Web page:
Notes from the USA: September 2015

Spying ======

Documents continue to emerge from Edward Snowden, the former employee of the National Security Agency (NSA). Significant data was published in mid-August which detailed how telecommunications giant AT&T willingly gave the Agency access to literally billions of emails transmitted across the former’s domestic networks – conceivably every one. These included the headquarters of the United Nations for many years. By 2013, the NSA’s top-secret budget for this partnership… Continue reading

Notes From America: November

Louis Further rounds up news from the USA for the months of October and November.

 

Racism

Kalief Browder was a 16-year-old high school student from the Bronx when he was accused of stealing a Rucksack by a mistaken witness driving around in the back of a New York Police Department police patrol car. Although Browder did not take the Rucksack, indeed proved to the police at the time that he had none of the belongings of his accuser (who then changed his accusation to suggest the alleged theft was ‘attempted’), he spent nearly three years in solitary confinement at the notorious Rikers jail complex in New York City. Yes, Three years in solitary confinement! He was never convicted and maintained his innocence requesting a trial rather than accept a plea bargain for release, which would have given him a criminal record. Only at the end of September were matters successfully brought to the attention of a judge, who dismissed the case against Browder. Continue reading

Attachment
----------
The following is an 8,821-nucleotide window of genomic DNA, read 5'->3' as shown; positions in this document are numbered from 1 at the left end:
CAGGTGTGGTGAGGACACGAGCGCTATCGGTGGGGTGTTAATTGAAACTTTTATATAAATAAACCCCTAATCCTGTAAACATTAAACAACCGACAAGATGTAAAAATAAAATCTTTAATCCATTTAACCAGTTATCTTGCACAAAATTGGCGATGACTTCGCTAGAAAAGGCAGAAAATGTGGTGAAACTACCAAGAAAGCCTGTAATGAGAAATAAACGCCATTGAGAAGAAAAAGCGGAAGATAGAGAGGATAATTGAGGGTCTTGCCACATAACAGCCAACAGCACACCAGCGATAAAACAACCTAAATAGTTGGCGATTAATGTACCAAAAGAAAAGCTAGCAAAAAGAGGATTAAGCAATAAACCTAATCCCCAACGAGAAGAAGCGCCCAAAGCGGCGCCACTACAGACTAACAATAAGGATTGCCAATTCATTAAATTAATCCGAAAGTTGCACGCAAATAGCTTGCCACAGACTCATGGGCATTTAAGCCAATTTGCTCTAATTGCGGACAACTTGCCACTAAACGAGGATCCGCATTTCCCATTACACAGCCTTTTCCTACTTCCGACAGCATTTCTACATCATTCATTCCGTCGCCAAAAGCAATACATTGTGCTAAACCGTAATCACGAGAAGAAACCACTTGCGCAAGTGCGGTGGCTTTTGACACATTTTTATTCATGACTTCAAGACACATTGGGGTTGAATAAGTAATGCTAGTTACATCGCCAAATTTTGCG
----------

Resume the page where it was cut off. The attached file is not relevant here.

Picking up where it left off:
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Notes From the US: October/ September

 

Education

No-one ever got taller by being measured. In schools, the only tests that help are the ones that

offer guidance on what’s next, not ‘summative’ ones that merely record children’s progress. Last month in Florida a kindergarten (5-year-old children) teacher took a stand by refusing to administer the state-mandated standardised test to her pupils. In Gainesville, Florida 59-year-old Susan Bowles explained how the FAIR assessment (computerised for the first time in 2014) is difficult to administer, unfairly tests 5-year-olds’ computer abilities, and eats up hours and hours of critical classroom time. Bowles wrote on her own FaceBook page content that was then copied elsewhere within her local and the wider educator communities:

“This assessment is given one-on-one. It is recommended that both teacher and child wear headphones during this test. Someone has forgotten there are other five year olds in our care. There is no provision from the state for money for additional staff to help with the other children in the classroom while this testing is going on. A certified teacher has to give the test. If you estimate that it takes approximately 45 minutes per child to give this test and we have 18 students, the time it takes to give this test is 13½ instructional hours. If you look at the schedule, a rough estimate would be that it requires about one full week of instructional time to test all of the children.” Continue reading